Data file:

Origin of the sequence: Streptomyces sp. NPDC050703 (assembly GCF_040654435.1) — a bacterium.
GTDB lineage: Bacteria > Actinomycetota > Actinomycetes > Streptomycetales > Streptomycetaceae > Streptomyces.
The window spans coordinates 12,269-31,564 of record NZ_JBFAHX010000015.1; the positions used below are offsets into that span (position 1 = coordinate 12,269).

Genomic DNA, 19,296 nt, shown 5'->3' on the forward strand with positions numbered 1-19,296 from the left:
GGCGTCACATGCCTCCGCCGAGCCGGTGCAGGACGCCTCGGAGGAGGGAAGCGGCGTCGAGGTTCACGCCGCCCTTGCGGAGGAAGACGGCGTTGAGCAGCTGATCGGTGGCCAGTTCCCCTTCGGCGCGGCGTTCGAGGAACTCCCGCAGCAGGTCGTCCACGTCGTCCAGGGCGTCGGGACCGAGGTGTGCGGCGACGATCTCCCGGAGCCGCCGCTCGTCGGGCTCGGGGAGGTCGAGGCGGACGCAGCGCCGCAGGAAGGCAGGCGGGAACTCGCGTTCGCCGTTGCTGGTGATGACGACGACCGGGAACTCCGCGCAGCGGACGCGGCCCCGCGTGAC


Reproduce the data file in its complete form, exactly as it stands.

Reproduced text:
Origin of the sequence: Streptomyces sp. NPDC050703 (assembly GCF_040654435.1) — a bacterium.
GTDB lineage: Bacteria > Actinomycetota > Actinomycetes > Streptomycetales > Streptomycetaceae > Streptomyces.
The window spans coordinates 12,269-31,564 of record NZ_JBFAHX010000015.1; the positions used below are offsets into that span (position 1 = coordinate 12,269).

Genomic DNA, 19,296 nt, shown 5'->3' on the forward strand with positions numbered 1-19,296 from the left:
GGCGTCACATGCCTCCGCCGAGCCGGTGCAGGACGCCTCGGAGGAGGGAAGCGGCGTCGAGGTTCACGCCGCCCTTGCGGAGGAAGACGGCGTTGAGCAGCTGATCGGTGGCCAGTTCCCCTTCGGCGCGGCGTTCGAGGAACTCCCGCAGCAGGTCGTCCACGTCGTCCAGGGCGTCGGGACCGAGGTGTGCGGCGACGATCTCCCGGAGCCGCCGCTCGTCGGGCTCGGGGAGGTCGAGGCGGACGCAGCGCCGCAGGAAGGCAGGCGGGAACTCGCGTTCGCCGTTGCTGGTGATGACGACGACCGGGAACTCCGCGCAGCGGACGCGGCCCCGCGTGAC